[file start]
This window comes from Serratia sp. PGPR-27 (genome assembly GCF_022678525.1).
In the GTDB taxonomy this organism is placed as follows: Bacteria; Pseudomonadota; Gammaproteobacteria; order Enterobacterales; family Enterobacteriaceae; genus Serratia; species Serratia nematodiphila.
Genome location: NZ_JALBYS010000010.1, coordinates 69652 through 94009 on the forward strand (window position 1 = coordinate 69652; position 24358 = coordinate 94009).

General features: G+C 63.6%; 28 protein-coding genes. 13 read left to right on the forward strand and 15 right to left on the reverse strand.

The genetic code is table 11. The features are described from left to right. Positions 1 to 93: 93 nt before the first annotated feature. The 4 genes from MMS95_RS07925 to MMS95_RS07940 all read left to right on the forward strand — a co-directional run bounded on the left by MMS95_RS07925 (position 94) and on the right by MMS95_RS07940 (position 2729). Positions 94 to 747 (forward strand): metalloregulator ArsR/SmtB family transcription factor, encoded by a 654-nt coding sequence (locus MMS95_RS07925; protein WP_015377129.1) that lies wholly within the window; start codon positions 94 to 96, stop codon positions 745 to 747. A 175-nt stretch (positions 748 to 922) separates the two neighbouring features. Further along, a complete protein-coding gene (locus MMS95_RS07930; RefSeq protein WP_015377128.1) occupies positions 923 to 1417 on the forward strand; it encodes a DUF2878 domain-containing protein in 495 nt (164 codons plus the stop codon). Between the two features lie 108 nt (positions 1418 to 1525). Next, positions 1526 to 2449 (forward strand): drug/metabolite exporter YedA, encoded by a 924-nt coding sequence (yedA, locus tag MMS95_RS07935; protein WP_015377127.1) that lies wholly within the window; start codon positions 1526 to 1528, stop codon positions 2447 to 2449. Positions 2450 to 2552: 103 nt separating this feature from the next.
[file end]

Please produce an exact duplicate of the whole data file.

This window comes from Serratia sp. PGPR-27 (genome assembly GCF_022678525.1).
In the GTDB taxonomy this organism is placed as follows: Bacteria; Pseudomonadota; Gammaproteobacteria; order Enterobacterales; family Enterobacteriaceae; genus Serratia; species Serratia nematodiphila.
Genome location: NZ_JALBYS010000010.1, coordinates 69652 through 94009 on the forward strand (window position 1 = coordinate 69652; position 24358 = coordinate 94009).

General features: G+C 63.6%; 28 protein-coding genes. 13 read left to right on the forward strand and 15 right to left on the reverse strand.

The genetic code is table 11. The features are described from left to right. Positions 1 to 93: 93 nt before the first annotated feature. The 4 genes from MMS95_RS07925 to MMS95_RS07940 all read left to right on the forward strand — a co-directional run bounded on the left by MMS95_RS07925 (position 94) and on the right by MMS95_RS07940 (position 2729). Positions 94 to 747 (forward strand): metalloregulator ArsR/SmtB family transcription factor, encoded by a 654-nt coding sequence (locus MMS95_RS07925; protein WP_015377129.1) that lies wholly within the window; start codon positions 94 to 96, stop codon positions 745 to 747. A 175-nt stretch (positions 748 to 922) separates the two neighbouring features. Further along, a complete protein-coding gene (locus MMS95_RS07930; RefSeq protein WP_015377128.1) occupies positions 923 to 1417 on the forward strand; it encodes a DUF2878 domain-containing protein in 495 nt (164 codons plus the stop codon). Between the two features lie 108 nt (positions 1418 to 1525). Next, positions 1526 to 2449 (forward strand): drug/metabolite exporter YedA, encoded by a 924-nt coding sequence (yedA, locus tag MMS95_RS07935; protein WP_015377127.1) that lies wholly within the window; start codon positions 1526 to 1528, stop codon positions 2447 to 2449. Positions 2450 to 2552: 103 nt separating this feature from the next.